Today, we live in a world where digital experiences are in the driving seat for nearly every aspect of our lives. From businesses to government services, people are increasingly reliant on digital channels to get what they need and make lives easier. This has resulted in a dramatic increase in the volume of data produced globally. Studies predict that, by 2025, nearly 463 exabytes of data will be generated daily.
The biggest takeaway from this data generation scenario is that this very same data is leveraged for accurate decision-making by businesses as well as other entities. While analytics, artificial intelligence, machine learning, etc., are ways that drill deep into piles of data to uncover hidden insights and possibilities, the real mastermind behind the success of such large-scale data initiatives is data science.
Data science is responsible for keeping any set of actionable data ready for analysis and processing. The role of data scientists has become a critical part of nearly every major business in all sectors. Together with other technology leaders, data scientists work to build new working models for the large gamut of data collected from across an organization’s operational domain.
Data science has been around for quite some time now, and organizations are seeking ways to utilize data science as a key enabler of success and ROI in their business initiatives. So how does the future look for data science? Let us explore some of the top trends and predictions:
The AI Takeover
Over the last couple of years, and especially since generative AI technology like ChatGPT became a hot topic of interest, there has been widespread fear that machines will take over several jobs. While ethical implications and economic concerns associated with job losses are more likely to prevent or slow down a massive workforce transformation, it is certain that several job roles will undergo a series of transformations to amp up the skill quotient.
Data scientists, too, will experience a part of this transitional ordeal as they may have to acquaint themselves with powerful AI-powered tools that can build data models faster and more efficiently than when done manually.
Of course, the oversight needed is still a critical area where data scientists can exert their dominance, as most AI algorithms that work on data modeling are still in their learning stage. With industries like weather and banking being reliant on prediction models developed with core data science principles, the window for errors is non-existent. In that light, it might take a while before AI can significantly contribute to the core sophisticated functions. But it sure is invaluable in complementing data scientists’ workflow.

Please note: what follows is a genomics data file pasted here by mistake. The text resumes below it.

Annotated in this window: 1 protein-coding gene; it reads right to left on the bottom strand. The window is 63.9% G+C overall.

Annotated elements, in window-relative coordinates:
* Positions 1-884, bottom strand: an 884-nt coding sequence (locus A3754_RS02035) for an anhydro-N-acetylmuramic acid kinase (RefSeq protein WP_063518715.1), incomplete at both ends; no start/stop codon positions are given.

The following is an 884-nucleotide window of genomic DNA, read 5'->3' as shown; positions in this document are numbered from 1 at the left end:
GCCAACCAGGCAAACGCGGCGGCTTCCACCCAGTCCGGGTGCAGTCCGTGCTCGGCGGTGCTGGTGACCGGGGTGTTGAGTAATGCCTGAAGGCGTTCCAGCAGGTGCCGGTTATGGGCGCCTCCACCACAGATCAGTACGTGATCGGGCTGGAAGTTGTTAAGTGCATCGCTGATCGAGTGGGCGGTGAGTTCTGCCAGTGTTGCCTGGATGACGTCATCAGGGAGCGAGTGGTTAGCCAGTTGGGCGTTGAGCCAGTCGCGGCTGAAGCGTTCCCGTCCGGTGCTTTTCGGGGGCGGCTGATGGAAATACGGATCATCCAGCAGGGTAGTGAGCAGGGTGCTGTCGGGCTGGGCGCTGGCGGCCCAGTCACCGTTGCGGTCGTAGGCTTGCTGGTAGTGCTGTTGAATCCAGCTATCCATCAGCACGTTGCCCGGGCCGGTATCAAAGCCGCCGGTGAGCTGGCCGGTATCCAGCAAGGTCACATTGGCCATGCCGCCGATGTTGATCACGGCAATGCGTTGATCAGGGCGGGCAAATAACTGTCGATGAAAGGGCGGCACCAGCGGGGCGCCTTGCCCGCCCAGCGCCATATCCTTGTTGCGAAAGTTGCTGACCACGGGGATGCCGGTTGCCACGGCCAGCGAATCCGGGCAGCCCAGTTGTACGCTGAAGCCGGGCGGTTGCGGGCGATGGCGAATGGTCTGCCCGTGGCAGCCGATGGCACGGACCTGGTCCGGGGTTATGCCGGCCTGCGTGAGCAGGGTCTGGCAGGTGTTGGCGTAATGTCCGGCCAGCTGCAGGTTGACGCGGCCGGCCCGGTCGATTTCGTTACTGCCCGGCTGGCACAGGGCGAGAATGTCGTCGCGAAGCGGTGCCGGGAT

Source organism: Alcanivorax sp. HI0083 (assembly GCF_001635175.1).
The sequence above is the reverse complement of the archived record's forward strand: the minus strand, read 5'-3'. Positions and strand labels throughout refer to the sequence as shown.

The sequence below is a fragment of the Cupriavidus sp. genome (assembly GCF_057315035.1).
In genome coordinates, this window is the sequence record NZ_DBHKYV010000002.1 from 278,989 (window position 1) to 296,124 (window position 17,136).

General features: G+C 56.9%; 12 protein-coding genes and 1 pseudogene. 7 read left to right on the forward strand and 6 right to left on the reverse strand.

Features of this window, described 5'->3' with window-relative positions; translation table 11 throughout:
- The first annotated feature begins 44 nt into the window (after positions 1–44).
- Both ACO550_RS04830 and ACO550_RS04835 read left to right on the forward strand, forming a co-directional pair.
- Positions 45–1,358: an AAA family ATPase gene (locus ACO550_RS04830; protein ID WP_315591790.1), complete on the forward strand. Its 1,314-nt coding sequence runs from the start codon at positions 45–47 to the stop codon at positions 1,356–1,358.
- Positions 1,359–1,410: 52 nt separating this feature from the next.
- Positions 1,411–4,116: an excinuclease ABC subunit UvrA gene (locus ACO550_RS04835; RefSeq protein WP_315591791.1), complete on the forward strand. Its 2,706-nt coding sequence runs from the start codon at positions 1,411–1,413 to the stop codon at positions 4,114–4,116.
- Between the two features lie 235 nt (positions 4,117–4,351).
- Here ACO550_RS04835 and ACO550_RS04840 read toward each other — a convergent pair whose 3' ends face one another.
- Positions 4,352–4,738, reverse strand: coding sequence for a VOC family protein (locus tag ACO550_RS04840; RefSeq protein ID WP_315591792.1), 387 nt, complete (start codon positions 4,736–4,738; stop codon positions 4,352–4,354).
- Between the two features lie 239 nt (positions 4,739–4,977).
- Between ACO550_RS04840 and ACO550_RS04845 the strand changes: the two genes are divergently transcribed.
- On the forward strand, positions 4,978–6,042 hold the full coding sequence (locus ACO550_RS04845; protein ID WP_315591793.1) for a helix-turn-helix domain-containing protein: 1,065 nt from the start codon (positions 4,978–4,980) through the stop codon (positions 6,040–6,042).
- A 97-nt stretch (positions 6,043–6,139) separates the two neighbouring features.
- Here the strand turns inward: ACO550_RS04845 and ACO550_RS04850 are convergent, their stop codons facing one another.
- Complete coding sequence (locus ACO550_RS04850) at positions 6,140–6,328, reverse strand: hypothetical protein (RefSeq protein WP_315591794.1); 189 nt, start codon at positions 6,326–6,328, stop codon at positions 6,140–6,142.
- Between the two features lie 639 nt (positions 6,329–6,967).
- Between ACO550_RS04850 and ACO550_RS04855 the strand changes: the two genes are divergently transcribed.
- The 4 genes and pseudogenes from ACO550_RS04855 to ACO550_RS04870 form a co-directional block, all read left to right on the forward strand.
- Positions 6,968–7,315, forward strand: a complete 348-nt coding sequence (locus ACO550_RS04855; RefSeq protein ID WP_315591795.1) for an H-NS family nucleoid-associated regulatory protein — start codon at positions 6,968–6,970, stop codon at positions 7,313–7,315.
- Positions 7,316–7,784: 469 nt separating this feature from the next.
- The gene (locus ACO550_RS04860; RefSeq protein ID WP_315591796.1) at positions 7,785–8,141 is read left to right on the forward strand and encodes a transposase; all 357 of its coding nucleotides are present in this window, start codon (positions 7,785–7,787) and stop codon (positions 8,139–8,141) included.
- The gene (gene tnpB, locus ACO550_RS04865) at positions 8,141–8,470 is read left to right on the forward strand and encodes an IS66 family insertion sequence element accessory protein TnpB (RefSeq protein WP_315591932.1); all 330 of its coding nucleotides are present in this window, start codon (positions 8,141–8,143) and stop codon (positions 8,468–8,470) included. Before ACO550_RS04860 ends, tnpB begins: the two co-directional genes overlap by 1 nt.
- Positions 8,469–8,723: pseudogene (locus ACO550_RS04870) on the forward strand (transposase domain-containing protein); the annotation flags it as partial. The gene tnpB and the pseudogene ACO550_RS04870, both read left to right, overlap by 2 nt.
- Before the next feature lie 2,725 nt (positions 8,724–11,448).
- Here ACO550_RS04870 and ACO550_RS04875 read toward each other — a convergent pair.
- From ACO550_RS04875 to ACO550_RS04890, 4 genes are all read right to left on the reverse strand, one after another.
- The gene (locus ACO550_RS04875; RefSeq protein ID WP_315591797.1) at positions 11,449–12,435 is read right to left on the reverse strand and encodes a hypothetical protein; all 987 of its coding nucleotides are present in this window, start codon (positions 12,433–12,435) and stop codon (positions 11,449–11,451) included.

Rise of Quantum Data Science
In the next decade or so, we will surely witness a massive shift in the way computing power is considered for any kind of analytical initiatives courtesy of quantum computing becoming mainstream. Today, data scientists can build effective data models
only through limited sequential matching of scenarios and data patterns. In other words, if a couple of inputs must be run across different scenarios for modeling, it should be done one by one.
With quantum computing, however, it becomes possible to run them all parallelly without worrying about the performance of the underlying computing infrastructure. The key takeaway here is that, with near unlimited computing power, data scientists can build larger, more expensive, and more powerful models that can be leveraged to build state-of-the-art digital solutions powered by analytics run through these models.
Build More from Models
Traditionally, data scientists worked on translating complex business workflows and transactional processes into accurate data models that can be used for automation and analytics-driven decision-making. However, building data models is no longer the main ingredient of successful analytics initiatives.
The quest is to operationalize these proven models across the business at the earliest opportunity to prevent any competitive loss in the market. Once these models are implemented, the next attempt will be to scale them.
Leveraging of Tools
Adding on to the previous point, the secret behind successful data science initiatives is the ability of data scientists to accurately identify which data needs to be where and how it should be processed. Today, all these activities are somewhat automated and handled through no-code and low-code applications.
Even businesses with very less technical-focused employees can build extensive data models and scale them to meet the needs of modern problems.
In fact, Gartner predicts that, by 2026, about 80% of low-code users will be developers working from outside the formal IT departments. This is a critical development for the data science space, as it’s directly associated democratization of resources and capabilities.
Computing on the Cloud
For data scientists, the future is highly dependent on how efficient their cloud provider is. From data migration to modern-era no-code and low-code tools, there is a rising dependence on SaaS applications and platforms that can cater to the needs of people hooked to their digital universe.
Besides, the evolving capabilities of cloud platforms that can accommodate data engineering, ML engineering, data analytics, business intelligence, AI governance, etc., make way for enterprises to leverage the cloud for their rigorous data science initiatives.
As you can see, the future of data science is bright, as there are several areas where data science can be applied to bring about transformational changes. However, managing the entire transition to cloud and other emerging technologies is a critical task that necessitates maximum care and supervision. This is where Rubiscape can become the key game changer. Get in touch with us to know how we can help supercharge your data science programs.